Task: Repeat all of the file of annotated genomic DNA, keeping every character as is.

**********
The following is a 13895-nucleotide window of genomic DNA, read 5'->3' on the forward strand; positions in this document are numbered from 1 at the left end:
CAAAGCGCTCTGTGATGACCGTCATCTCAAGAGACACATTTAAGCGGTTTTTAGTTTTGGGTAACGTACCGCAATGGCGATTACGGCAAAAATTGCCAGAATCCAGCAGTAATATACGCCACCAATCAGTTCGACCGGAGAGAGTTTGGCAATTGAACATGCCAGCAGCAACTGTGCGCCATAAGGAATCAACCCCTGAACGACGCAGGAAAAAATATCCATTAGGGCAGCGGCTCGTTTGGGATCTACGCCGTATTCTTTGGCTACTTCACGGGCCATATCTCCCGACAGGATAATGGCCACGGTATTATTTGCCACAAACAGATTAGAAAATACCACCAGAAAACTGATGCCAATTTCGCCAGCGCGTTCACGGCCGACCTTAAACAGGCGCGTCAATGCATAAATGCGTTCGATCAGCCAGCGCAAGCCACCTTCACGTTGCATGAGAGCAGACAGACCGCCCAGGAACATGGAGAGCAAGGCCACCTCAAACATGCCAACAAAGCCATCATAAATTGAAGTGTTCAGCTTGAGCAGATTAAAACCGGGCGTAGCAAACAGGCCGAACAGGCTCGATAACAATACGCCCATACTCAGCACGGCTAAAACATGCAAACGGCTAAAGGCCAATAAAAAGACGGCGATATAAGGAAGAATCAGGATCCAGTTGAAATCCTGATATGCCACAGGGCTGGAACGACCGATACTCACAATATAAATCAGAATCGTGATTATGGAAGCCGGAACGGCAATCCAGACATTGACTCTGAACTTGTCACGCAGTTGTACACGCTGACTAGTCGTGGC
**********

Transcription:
The following is a 13895-nucleotide window of genomic DNA, read 5'->3' on the forward strand; positions in this document are numbered from 1 at the left end:
CAAAGCGCTCTGTGATGACCGTCATCTCAAGAGACACATTTAAGCGGTTTTTAGTTTTGGGTAACGTACCGCAATGGCGATTACGGCAAAAATTGCCAGAATCCAGCAGTAATATACGCCACCAATCAGTTCGACCGGAGAGAGTTTGGCAATTGAACATGCCAGCAGCAACTGTGCGCCATAAGGAATCAACCCCTGAACGACGCAGGAAAAAATATCCATTAGGGCAGCGGCTCGTTTGGGATCTACGCCGTATTCTTTGGCTACTTCACGGGCCATATCTCCCGACAGGATAATGGCCACGGTATTATTTGCCACAAACAGATTAGAAAATACCACCAGAAAACTGATGCCAATTTCGCCAGCGCGTTCACGGCCGACCTTAAACAGGCGCGTCAATGCATAAATGCGTTCGATCAGCCAGCGCAAGCCACCTTCACGTTGCATGAGAGCAGACAGACCGCCCAGGAACATGGAGAGCAAGGCCACCTCAAACATGCCAACAAAGCCATCATAAATTGAAGTGTTCAGCTTGAGCAGATTAAAACCGGGCGTAGCAAACAGGCCGAACAGGCTCGATAACAATACGCCCATACTCAGCACGGCTAAAACATGCAAACGGCTAAAGGCCAATAAAAAGACGGCGATATAAGGAAGAATCAGGATCCAGTTGAAATCCTGATATGCCACAGGGCTGGAACGACCGATACTCACAATATAAATCAGAATCGTGATTATGGAAGCCGGAACGGCAATCCAGACATTGACTCTGAACTTGTCACGCAGTTGTACACGCTGACTAGTCGTGGC